Airlines Code Sharing

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Airlines Code Sharing

Delta Airlines entered into a joint venture with the Air France KLM group in 2009 in order to expand flight offerings to customers. Slightly different from a typical code share agreement, in this joint venture, Delta and the Air France KLM group agreed to share costs and revenues of their trans-Atlantic route network. Below is an overview of the partnership.

History

  • In May 2009, Delta Airlines and the Air France KLM group announced a joint venture in which the partners would coordinate operations and share costs and revenues on trans-Atlantic routes between North America and Africa and the Middle East and India. In addition, flights from Europe to select Latin America destinations were included in the agreement.
  • Earlier, in 2007, Delta and Air France had entered into a preliminary joint venture agreement, while KLM had signed a joint venture agreement with Northwest in 1997. Air France and KLM merged in 2004 and Delta and Northwest merged in 2008. The natural strategy was to reiterate the joint venture agreements between the newly formed groups.
  • In the scope of the agreement, all flights between the United States and Europe, Amsterdam and India, and North America and Tahiti are jointly operated with strategy and economics equally shared between the parties. Flights between the United States and the European Union will be code-shared, as well as where traffic rights permit.
  • The joint venture was designed as a long-term, evergreen contract for 10 years. Any party wishing to cancel the contract would be required to give three years notice after the initial ten-year term.
  • At the time the agreement was announced, global travel was weakened due to economic downturn. According to Pierre-Henri Gourgeon, president and CEO of Air France KLM. "By optimizing the use of our pooled resources, this joint venture will help us weather the current economic situation and protect our product offering."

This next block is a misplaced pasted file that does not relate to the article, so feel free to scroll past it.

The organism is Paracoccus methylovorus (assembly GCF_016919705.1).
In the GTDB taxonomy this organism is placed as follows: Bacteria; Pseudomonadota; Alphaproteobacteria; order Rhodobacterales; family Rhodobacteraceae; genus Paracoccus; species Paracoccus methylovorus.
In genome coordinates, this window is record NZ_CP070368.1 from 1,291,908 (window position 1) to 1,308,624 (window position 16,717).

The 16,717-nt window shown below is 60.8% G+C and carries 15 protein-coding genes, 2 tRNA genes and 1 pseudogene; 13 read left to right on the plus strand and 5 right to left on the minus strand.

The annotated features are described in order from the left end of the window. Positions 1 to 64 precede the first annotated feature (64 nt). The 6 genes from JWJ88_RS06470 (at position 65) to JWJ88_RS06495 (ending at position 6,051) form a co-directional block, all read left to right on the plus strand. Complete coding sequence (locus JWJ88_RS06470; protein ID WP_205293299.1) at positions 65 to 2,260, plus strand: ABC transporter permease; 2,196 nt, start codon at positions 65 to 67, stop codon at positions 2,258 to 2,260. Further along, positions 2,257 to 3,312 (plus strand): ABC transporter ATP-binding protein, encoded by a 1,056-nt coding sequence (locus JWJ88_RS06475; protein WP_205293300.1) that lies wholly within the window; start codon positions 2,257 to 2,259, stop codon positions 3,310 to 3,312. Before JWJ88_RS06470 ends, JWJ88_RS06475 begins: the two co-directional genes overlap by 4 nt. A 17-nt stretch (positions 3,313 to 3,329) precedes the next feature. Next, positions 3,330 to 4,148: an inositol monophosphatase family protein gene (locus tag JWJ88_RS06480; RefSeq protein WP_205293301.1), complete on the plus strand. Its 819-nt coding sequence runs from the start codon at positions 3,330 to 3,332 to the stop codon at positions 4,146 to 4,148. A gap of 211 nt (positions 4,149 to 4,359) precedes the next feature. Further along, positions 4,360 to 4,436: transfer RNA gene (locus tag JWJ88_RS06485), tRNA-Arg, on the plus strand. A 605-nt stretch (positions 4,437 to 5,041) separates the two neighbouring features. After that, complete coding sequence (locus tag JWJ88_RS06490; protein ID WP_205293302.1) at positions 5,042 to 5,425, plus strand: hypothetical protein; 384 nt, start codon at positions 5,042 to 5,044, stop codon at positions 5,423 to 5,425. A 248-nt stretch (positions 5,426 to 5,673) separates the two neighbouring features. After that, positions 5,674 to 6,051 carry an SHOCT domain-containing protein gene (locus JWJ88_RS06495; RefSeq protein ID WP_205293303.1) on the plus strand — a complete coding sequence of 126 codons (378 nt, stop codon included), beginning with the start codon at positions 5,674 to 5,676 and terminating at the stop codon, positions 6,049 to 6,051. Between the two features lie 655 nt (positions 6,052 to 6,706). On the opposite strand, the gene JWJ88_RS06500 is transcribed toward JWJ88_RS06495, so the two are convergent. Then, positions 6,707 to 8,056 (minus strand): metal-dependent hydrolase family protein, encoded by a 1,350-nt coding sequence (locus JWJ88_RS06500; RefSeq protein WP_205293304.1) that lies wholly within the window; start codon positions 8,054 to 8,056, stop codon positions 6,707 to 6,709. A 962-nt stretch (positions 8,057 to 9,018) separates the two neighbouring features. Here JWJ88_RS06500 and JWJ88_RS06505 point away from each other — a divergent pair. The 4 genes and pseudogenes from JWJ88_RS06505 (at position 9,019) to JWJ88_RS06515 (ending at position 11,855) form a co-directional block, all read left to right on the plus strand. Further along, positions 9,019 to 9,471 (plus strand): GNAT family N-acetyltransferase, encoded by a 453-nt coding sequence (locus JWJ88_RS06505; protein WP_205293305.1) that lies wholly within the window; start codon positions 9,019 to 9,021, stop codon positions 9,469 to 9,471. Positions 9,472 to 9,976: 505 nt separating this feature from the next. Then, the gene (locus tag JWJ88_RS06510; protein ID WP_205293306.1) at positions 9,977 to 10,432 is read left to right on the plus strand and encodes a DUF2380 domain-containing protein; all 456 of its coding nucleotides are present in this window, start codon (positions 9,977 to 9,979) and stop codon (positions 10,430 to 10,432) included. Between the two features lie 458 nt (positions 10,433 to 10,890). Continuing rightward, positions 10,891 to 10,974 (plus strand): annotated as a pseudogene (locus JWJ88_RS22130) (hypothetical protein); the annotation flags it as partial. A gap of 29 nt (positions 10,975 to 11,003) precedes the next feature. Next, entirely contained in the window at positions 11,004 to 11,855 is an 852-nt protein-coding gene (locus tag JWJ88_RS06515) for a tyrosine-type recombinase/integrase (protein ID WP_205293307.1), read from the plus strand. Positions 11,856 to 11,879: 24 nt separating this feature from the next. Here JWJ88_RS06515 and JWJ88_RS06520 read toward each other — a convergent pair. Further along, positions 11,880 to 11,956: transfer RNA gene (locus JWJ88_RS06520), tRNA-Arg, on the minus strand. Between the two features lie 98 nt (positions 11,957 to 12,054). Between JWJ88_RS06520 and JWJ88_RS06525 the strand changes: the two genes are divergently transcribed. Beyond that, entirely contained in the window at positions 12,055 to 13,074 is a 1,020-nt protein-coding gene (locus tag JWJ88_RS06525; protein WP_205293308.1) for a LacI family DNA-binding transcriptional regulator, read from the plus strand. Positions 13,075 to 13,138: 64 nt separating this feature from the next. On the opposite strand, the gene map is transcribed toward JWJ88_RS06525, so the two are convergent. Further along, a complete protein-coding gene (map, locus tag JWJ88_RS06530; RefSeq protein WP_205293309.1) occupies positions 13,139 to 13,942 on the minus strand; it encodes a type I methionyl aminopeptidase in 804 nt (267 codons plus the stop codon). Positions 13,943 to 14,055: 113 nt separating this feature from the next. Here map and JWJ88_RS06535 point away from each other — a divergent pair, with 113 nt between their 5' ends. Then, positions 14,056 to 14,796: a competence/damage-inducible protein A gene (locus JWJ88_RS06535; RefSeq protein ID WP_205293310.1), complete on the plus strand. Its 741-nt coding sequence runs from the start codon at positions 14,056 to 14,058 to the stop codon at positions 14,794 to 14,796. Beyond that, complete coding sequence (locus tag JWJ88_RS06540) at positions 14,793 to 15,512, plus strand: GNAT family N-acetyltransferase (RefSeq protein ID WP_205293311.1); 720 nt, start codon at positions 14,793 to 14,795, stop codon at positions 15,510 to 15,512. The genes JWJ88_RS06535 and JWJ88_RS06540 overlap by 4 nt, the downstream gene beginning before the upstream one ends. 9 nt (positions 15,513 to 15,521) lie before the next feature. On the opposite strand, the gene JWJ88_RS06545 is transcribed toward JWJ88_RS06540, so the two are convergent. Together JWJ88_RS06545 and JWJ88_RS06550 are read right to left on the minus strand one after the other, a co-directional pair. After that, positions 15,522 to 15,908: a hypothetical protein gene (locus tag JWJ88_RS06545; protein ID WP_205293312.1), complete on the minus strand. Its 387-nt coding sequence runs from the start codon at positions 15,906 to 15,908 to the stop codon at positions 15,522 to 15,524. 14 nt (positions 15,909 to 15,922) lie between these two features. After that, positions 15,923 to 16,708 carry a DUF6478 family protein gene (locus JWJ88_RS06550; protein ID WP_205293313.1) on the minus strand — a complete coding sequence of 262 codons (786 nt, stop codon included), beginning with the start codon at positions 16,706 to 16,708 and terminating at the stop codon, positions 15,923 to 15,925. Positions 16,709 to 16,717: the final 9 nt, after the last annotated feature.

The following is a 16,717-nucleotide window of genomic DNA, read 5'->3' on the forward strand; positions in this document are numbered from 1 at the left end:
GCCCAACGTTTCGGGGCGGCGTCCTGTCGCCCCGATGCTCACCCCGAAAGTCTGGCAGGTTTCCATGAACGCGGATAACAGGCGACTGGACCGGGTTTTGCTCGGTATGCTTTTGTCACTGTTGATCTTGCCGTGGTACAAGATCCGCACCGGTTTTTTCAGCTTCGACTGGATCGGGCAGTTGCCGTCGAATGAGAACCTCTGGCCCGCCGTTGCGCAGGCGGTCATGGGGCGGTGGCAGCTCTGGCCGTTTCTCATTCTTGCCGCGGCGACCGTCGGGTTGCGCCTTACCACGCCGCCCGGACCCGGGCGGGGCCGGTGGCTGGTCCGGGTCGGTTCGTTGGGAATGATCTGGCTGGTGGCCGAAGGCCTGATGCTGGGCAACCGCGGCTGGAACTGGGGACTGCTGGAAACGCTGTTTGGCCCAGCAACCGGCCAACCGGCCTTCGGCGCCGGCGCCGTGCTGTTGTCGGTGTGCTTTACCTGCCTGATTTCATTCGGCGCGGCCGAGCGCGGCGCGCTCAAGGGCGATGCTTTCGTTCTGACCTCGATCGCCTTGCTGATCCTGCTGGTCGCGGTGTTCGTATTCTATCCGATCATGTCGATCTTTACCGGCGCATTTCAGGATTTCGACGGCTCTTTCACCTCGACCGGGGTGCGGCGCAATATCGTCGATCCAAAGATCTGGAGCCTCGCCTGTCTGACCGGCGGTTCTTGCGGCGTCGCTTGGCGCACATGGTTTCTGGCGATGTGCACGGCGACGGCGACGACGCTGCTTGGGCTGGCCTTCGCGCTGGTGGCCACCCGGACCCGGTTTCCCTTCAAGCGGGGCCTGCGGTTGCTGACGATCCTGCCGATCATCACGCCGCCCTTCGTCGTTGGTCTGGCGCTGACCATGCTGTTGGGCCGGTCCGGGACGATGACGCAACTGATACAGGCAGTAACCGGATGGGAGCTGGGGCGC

Joint Venture Structure

  • The joint venture agreement called for equal sharing of the governance of the structure without the creation of a subsidiary. According to Richard Anderson, CEO of Delta Air Lines, ""The structure of this joint venture, in which we operate as a single business where we consensually develop our strategies and share revenues and costs, provides the incentives for us to collaborate in a way that generates benefits for customers, shareholders and employees of our three airlines."
  • An executive committee was established comprised of three CEOs. In addition, a management team was established comprised of representatives from Marketing, Network, Sales, Alliances, Finance and Operations. These two teams would define the strategy of the operation.
  • Ten working groups were developed to implement and manage "the network, revenue management, sales, product, frequent flyer, advertising/brand, cargo, operations, IT and finance" sectors of the operations.
  • The agreement is slightly different from a traditional code sharing agreement in which one airline bears the cost of operations while the other airline receives a share of revenue. In this agreement, both airlines will share costs and revenues of flights within the agreement regardless of which airline operates the flight.
  • Approximately 25% of the total trans-Atlantic capacity is represented in the joint venture. The airlines will operate over 200 daily flights with a daily seat capacity of over 50,000.
  • The operations are structured around 6 main hubs: Amsterdam, Atlanta, Detroit, Minneapolis, New York-JFK and Paris-CDG and 4 minor hubs: Cincinnati, Lyon, Memphis and Salt Lake City. It will also increase the visibility of each airline in over 400 airports around the world.

Agreement Expansions

  • In 2010, Alitalia, Italy's top airline, joined the agreement. This addition added Rome as a core hub and Milan Malpensa as an additional service hub.
  • In November 2019, Delta and the Air France KLM group received approval to add Virgin Atlantic to the pact. This would increase combined capacity by 4%. Alitalia was not included in this agreement and what role the airline will play in the future is undetermined.
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